In Less Than Five Years, Medical Assisting Grad Nicole Parker Lopez Makes the Transition from Student to Teacher
When Nicole Parker Lopez gave birth to her son Eric 10 years ago, she had no way of knowing that experience would change everything about her life—including her career path.
Eric was born with a thyroid condition that sent him back to the hospital less than a month after he was born. When he was released from the hospital a week later, Nicole, a first-time mother, had to quickly master the art of administering medication to a newborn.
“I was 20 years old and I often felt overwhelmed,” recalls Nicole. “Overnight, I had to learn how to be his mom, his nurse, and his medical advocate. It was one of the most stressful, challenging times of my life. But along the way, I was also inspired to see so many capable, kind doctors and nurses in action. I knew I had the capacity to provide the same kind of compassionate, quality care my son received. I also knew it was work I‘d love and could do well.”
But for several years after Eric was born, Nicole continued in a series of jobs she didn’t love: at a deli, a discount department store, and a family entertainment center that featured children’s rides, an arcade, and miniature golf.
“I knew I was capable of so much more,” she remembers. “But I also knew I needed an education in order for that to happen.”
Nicole, who lives in Antelope, California, enrolled in Carrington’s Medical Assisting program on the Citrus Heights campus in October, 2014. She graduated with her certificate nine months later. (Carrington offers the Medical Assisting program at 16 campuses in seven states, including Arizona, California, Idaho, New Mexico, Nevada, Oregon and Washington.)
After graduating, Nicole began her career doing medical data entry. She then worked for a family medical practice, a pain management facility, and an eye specialty clinic. In 2019, she sat for the National Healthcareer Association Certified Clinical Medical Assistant Certificate exam and became a Certified Clinical Medical Assistant. But by then, Nicole was already thinking about making a big career change.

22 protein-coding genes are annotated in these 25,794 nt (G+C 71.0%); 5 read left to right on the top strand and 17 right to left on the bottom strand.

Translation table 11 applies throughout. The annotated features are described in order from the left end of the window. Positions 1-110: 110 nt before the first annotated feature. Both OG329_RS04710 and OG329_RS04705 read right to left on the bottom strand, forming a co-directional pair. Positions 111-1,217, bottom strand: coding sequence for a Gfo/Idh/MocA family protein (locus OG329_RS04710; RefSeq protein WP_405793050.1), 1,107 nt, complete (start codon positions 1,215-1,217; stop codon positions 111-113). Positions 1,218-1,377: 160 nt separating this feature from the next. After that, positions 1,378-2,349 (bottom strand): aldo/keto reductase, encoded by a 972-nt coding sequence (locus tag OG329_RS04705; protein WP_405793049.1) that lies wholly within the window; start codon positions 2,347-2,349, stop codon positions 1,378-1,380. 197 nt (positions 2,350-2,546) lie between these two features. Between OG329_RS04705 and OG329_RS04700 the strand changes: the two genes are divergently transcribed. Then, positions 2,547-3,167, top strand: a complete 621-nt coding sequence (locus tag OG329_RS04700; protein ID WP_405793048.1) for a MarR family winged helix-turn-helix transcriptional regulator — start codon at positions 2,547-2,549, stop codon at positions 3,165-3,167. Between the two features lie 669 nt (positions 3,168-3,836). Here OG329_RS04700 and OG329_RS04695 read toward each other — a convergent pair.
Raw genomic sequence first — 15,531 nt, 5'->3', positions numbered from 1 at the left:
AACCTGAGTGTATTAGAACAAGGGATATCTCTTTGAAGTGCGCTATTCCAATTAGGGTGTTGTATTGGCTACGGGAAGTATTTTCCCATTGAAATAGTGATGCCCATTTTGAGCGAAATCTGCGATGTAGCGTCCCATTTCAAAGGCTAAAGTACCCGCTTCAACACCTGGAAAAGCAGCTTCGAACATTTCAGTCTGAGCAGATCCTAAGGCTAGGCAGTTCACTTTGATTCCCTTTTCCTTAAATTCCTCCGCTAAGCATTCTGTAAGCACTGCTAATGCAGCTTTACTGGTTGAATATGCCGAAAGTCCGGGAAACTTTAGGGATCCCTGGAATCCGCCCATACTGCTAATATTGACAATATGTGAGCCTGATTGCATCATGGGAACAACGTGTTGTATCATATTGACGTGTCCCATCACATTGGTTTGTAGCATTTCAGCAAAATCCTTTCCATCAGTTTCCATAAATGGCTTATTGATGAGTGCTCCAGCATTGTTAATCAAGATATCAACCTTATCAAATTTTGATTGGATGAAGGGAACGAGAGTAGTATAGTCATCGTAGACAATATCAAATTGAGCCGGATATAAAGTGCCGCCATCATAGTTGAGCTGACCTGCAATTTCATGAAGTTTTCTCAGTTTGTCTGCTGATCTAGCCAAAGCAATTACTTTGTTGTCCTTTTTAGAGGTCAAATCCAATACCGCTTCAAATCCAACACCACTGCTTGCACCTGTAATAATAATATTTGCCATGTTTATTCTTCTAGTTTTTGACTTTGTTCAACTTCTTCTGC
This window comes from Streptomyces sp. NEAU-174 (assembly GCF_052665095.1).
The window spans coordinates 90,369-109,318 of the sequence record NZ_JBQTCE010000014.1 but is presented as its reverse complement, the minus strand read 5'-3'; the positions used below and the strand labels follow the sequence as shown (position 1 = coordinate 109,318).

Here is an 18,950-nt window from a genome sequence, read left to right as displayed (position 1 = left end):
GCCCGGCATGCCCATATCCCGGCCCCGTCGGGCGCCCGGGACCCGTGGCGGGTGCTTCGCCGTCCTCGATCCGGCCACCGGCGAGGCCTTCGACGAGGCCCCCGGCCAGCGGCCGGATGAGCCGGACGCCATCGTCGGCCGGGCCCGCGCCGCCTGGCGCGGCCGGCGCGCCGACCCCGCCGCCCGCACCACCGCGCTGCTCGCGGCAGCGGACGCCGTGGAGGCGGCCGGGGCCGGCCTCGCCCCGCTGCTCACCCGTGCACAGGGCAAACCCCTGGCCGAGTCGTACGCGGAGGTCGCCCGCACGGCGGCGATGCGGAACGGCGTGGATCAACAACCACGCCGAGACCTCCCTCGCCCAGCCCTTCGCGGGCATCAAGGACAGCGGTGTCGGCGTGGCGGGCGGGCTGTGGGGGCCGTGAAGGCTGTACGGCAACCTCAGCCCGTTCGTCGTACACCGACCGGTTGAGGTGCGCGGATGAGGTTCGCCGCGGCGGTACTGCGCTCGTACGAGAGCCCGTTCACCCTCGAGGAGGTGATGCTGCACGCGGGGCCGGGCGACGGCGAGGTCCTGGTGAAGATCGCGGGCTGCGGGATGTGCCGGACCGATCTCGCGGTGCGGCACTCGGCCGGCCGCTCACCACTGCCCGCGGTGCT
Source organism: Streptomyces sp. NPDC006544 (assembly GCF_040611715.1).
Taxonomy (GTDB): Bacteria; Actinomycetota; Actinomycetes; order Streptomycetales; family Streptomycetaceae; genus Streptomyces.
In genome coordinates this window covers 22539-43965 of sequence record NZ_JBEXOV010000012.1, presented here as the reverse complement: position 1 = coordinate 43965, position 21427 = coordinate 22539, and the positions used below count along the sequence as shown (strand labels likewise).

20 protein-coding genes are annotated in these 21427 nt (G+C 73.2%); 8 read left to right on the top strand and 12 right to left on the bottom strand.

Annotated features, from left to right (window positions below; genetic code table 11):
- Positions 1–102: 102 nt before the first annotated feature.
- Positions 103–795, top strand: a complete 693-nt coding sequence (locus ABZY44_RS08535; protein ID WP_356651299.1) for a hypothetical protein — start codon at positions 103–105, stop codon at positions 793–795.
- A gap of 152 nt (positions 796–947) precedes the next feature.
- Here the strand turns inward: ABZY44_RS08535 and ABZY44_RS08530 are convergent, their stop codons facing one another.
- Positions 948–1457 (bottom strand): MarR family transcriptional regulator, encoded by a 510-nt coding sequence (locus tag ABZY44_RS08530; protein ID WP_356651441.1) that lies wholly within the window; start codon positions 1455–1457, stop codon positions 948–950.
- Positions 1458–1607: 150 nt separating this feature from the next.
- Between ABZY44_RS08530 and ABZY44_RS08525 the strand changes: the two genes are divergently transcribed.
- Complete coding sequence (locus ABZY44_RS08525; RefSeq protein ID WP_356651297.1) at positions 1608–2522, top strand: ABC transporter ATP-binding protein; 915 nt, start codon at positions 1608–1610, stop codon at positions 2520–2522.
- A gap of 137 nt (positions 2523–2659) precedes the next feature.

“As much I love providing care to patients, one of my favorite parts of every job I’ve ever had was teaching my co-workers how to perform various tasks and procedures,” says Nicole. “The idea of educating and training others to pursue their own careers as Medical Assistants really appealed to me. I thought it would be a great next step in my career.”
Last October, Nicole landed a full-time teaching position at National Career Education in Citrus Heights, 15 miles northeast of Sacramento and just five minutes down the street from the Carrington classrooms she once attended.
“It’s been quite a first year,” says Nicole. “Until March, my classes were all in person. But when the pandemic hit, everything changed. Within weeks, we developed an online platform to provide classes via video and Zoom. It was a challenge because everyone’s home life and work life suddenly merged. Not only did my students have to balance school and work, they also needed to home school their kids and often deal with the lack of child care. For many students, it’s been a real balancing act. My husband and I have a 10-year-old, a five-year-old, and a three-year-old, so I get it.”
Nicole says the experience has taught her valuable lessons—and made her a better teacher.
“I’ve definitely learned to be more compassionate and understanding,” she says. “I’ve seen my students work so hard to overcome struggles they never anticipated, and they’ve done it with such focus and determination. Now more than ever, my job isn’t only to teach, but to encourage and remind them that they’re stronger and more capable than they realize.”
Nicole especially enjoys mentoring older students, many of whom are returning to school after decades away from the classroom.
“I always tell my students it doesn’t matter when you start, it just matters that you start,” she says. “You never know what you’re capable of unless you try. I’m living proof that’s true.”
Even though 2020 has been a tough year with plenty of unexpected twists and turns, Nicole says she’ll remember this year as the one in which she did work she loves.
“I feel like I have the best job in the world,” says Nicole. “When I was sitting in a classroom at Carrington back in 2015, I never imagined that I’d be teaching in a classroom of my own less than five years later. My experience at Carrington opened up a world of opportunities for me. I’m now doing my best to provide that same level of support and encouragement to my own students. I was well-taught by good people who cared, and that experience has definitely influenced the kind of teacher I’m becoming.”